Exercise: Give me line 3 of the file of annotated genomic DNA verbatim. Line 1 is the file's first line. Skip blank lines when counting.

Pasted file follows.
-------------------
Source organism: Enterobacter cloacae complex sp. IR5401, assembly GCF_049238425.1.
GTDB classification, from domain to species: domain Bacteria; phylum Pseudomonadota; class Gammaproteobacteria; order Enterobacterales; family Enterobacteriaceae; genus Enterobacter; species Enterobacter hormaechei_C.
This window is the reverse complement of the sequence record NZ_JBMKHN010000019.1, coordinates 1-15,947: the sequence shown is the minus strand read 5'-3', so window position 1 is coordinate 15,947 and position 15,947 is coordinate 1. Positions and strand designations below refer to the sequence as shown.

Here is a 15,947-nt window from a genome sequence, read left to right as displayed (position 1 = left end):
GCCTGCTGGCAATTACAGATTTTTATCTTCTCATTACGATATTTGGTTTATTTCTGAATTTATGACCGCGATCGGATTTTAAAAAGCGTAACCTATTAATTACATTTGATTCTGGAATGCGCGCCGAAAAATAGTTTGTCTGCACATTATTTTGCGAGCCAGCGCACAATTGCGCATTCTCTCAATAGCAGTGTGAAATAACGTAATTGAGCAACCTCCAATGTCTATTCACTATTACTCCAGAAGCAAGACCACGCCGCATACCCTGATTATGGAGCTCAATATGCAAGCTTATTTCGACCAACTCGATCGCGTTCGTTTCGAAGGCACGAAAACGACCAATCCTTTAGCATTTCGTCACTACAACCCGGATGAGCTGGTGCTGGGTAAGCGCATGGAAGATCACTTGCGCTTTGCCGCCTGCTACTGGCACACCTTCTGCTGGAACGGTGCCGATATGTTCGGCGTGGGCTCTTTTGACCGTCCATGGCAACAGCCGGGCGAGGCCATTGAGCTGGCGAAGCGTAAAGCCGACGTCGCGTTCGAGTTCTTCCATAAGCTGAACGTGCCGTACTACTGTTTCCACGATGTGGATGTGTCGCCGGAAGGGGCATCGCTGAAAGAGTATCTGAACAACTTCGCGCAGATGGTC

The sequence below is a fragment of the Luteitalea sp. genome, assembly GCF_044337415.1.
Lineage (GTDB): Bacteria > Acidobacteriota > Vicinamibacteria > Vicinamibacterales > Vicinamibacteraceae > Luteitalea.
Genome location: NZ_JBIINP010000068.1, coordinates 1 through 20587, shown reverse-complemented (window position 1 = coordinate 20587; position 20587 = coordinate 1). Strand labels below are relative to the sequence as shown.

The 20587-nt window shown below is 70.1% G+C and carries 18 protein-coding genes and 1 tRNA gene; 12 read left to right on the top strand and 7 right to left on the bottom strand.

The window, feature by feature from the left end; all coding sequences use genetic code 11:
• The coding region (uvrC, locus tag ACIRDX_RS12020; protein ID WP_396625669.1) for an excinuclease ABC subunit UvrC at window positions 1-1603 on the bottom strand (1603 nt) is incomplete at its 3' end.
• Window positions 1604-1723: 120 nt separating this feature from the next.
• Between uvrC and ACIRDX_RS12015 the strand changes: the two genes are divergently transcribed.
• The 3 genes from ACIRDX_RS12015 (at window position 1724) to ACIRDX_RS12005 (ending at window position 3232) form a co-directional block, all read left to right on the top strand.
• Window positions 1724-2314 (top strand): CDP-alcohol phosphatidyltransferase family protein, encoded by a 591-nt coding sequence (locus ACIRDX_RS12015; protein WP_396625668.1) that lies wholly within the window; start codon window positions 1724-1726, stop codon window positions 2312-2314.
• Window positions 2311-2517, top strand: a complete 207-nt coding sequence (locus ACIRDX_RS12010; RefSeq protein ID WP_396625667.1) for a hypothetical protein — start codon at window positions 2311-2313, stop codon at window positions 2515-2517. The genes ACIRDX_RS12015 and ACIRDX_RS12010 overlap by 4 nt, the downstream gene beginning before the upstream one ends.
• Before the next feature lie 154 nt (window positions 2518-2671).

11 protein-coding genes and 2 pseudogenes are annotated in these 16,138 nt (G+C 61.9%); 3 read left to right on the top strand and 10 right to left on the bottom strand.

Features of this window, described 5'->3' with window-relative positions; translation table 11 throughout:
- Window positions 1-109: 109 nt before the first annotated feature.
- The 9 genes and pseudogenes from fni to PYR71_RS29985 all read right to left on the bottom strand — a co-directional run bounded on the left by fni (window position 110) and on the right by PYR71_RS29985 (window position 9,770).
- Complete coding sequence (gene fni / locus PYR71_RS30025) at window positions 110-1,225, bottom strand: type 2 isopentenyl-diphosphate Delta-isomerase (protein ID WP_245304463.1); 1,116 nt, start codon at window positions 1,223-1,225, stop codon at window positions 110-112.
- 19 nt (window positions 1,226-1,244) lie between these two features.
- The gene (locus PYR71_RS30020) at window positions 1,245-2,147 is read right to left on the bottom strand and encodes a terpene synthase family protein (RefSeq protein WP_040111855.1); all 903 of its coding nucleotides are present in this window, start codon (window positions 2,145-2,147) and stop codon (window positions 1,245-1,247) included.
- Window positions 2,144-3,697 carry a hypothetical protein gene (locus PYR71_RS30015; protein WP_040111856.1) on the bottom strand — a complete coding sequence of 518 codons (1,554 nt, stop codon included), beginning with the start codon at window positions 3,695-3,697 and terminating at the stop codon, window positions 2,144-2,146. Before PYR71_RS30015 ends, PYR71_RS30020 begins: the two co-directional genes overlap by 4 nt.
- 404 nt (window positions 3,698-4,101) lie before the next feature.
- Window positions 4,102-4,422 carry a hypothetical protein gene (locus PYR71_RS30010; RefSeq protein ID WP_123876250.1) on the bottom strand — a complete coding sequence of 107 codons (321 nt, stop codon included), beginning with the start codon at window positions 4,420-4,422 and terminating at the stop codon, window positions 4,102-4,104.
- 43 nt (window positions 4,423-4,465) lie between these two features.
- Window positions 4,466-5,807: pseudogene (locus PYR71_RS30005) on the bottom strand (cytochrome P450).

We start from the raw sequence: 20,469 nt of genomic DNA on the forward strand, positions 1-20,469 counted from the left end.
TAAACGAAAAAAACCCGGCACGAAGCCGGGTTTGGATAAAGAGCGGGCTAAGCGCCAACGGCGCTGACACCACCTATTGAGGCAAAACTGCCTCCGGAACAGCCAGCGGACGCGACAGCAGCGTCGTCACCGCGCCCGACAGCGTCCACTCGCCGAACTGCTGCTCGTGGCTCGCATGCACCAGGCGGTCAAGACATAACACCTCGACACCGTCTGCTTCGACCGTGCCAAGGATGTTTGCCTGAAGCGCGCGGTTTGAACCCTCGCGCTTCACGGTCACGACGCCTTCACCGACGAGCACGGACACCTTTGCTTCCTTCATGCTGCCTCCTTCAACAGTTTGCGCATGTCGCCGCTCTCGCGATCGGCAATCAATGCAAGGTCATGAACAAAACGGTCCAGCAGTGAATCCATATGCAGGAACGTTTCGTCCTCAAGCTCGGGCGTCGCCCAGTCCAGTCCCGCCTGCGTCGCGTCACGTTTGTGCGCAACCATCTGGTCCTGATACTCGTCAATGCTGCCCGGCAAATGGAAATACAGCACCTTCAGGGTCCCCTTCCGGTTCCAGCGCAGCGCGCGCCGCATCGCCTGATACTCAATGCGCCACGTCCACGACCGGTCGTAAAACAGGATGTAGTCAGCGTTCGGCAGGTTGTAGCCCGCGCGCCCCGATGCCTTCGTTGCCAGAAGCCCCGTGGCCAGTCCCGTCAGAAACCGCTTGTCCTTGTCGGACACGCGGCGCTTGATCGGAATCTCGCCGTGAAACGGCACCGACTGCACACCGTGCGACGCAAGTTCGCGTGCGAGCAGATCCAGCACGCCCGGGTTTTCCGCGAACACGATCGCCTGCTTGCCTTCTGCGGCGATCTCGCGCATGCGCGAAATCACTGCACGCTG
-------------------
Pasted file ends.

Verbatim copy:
This window is the reverse complement of the sequence record NZ_JBMKHN010000019.1, coordinates 1-15,947: the sequence shown is the minus strand read 5'-3', so window position 1 is coordinate 15,947 and position 15,947 is coordinate 1. Positions and strand designations below refer to the sequence as shown.